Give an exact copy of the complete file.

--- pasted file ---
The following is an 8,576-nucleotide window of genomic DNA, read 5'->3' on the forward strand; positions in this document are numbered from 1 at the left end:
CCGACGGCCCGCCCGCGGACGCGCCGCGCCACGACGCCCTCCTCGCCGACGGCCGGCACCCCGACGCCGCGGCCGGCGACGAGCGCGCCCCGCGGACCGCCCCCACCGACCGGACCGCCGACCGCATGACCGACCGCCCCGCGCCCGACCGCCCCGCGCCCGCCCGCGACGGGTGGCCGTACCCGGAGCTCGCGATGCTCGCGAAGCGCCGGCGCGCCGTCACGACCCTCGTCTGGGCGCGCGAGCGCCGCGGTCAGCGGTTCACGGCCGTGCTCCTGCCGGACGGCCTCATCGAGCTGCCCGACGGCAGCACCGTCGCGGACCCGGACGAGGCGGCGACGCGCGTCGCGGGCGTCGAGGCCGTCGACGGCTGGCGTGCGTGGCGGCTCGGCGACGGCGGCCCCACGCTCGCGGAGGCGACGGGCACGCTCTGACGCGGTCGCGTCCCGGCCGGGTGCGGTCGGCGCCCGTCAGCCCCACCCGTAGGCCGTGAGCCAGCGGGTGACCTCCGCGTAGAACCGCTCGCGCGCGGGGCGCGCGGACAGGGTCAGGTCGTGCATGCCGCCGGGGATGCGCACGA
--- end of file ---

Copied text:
The following is an 8,576-nucleotide window of genomic DNA, read 5'->3' on the forward strand; positions in this document are numbered from 1 at the left end:
CCGACGGCCCGCCCGCGGACGCGCCGCGCCACGACGCCCTCCTCGCCGACGGCCGGCACCCCGACGCCGCGGCCGGCGACGAGCGCGCCCCGCGGACCGCCCCCACCGACCGGACCGCCGACCGCATGACCGACCGCCCCGCGCCCGACCGCCCCGCGCCCGCCCGCGACGGGTGGCCGTACCCGGAGCTCGCGATGCTCGCGAAGCGCCGGCGCGCCGTCACGACCCTCGTCTGGGCGCGCGAGCGCCGCGGTCAGCGGTTCACGGCCGTGCTCCTGCCGGACGGCCTCATCGAGCTGCCCGACGGCAGCACCGTCGCGGACCCGGACGAGGCGGCGACGCGCGTCGCGGGCGTCGAGGCCGTCGACGGCTGGCGTGCGTGGCGGCTCGGCGACGGCGGCCCCACGCTCGCGGAGGCGACGGGCACGCTCTGACGCGGTCGCGTCCCGGCCGGGTGCGGTCGGCGCCCGTCAGCCCCACCCGTAGGCCGTGAGCCAGCGGGTGACCTCCGCGTAGAACCGCTCGCGCGCGGGGCGCGCGGACAGGGTCAGGTCGTGCATGCCGCCGGGGATGCGCACGA